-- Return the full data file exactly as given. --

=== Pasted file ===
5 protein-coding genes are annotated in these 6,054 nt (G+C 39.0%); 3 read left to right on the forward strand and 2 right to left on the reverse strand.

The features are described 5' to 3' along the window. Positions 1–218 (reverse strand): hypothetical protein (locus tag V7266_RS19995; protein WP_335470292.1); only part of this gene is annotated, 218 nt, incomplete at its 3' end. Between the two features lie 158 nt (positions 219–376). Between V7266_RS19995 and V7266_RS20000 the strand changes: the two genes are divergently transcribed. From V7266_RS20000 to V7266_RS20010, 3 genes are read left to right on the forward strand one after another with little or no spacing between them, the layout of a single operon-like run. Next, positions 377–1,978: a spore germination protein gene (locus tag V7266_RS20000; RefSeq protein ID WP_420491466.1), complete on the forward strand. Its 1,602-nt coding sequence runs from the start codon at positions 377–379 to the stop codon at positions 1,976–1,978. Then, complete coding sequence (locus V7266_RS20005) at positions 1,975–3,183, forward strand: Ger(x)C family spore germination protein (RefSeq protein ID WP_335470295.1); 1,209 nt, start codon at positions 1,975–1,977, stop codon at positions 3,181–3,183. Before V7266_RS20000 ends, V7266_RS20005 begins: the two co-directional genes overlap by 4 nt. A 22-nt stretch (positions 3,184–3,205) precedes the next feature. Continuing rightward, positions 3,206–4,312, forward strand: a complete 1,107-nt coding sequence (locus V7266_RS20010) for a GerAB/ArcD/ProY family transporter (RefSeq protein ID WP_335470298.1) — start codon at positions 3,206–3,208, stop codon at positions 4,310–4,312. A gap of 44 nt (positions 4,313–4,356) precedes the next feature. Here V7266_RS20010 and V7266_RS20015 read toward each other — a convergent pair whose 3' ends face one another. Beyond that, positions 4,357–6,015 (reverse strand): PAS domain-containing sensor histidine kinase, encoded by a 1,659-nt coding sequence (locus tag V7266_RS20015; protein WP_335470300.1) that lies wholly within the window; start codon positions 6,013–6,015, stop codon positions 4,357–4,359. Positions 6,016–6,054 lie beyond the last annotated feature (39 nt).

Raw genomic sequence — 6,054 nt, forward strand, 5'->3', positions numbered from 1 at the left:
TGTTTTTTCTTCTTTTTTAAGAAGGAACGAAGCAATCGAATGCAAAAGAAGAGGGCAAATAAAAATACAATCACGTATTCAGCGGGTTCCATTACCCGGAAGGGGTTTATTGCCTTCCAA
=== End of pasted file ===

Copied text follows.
5 protein-coding genes are annotated in these 6,054 nt (G+C 39.0%); 3 read left to right on the forward strand and 2 right to left on the reverse strand.

The features are described 5' to 3' along the window. Positions 1–218 (reverse strand): hypothetical protein (locus tag V7266_RS19995; protein WP_335470292.1); only part of this gene is annotated, 218 nt, incomplete at its 3' end. Between the two features lie 158 nt (positions 219–376). Between V7266_RS19995 and V7266_RS20000 the strand changes: the two genes are divergently transcribed. From V7266_RS20000 to V7266_RS20010, 3 genes are read left to right on the forward strand one after another with little or no spacing between them, the layout of a single operon-like run. Next, positions 377–1,978: a spore germination protein gene (locus tag V7266_RS20000; RefSeq protein ID WP_420491466.1), complete on the forward strand. Its 1,602-nt coding sequence runs from the start codon at positions 377–379 to the stop codon at positions 1,976–1,978. Then, complete coding sequence (locus V7266_RS20005) at positions 1,975–3,183, forward strand: Ger(x)C family spore germination protein (RefSeq protein ID WP_335470295.1); 1,209 nt, start codon at positions 1,975–1,977, stop codon at positions 3,181–3,183. Before V7266_RS20000 ends, V7266_RS20005 begins: the two co-directional genes overlap by 4 nt. A 22-nt stretch (positions 3,184–3,205) precedes the next feature. Continuing rightward, positions 3,206–4,312, forward strand: a complete 1,107-nt coding sequence (locus V7266_RS20010) for a GerAB/ArcD/ProY family transporter (RefSeq protein ID WP_335470298.1) — start codon at positions 3,206–3,208, stop codon at positions 4,310–4,312. A gap of 44 nt (positions 4,313–4,356) precedes the next feature. Here V7266_RS20010 and V7266_RS20015 read toward each other — a convergent pair whose 3' ends face one another. Beyond that, positions 4,357–6,015 (reverse strand): PAS domain-containing sensor histidine kinase, encoded by a 1,659-nt coding sequence (locus tag V7266_RS20015; protein WP_335470300.1) that lies wholly within the window; start codon positions 6,013–6,015, stop codon positions 4,357–4,359. Positions 6,016–6,054 lie beyond the last annotated feature (39 nt).

Raw genomic sequence — 6,054 nt, forward strand, 5'->3', positions numbered from 1 at the left:
TGTTTTTTCTTCTTTTTTAAGAAGGAACGAAGCAATCGAATGCAAAAGAAGAGGGCAAATAAAAATACAATCACGTATTCAGCGGGTTCCATTACCCGGAAGGGGTTTATTGCCTTCCAA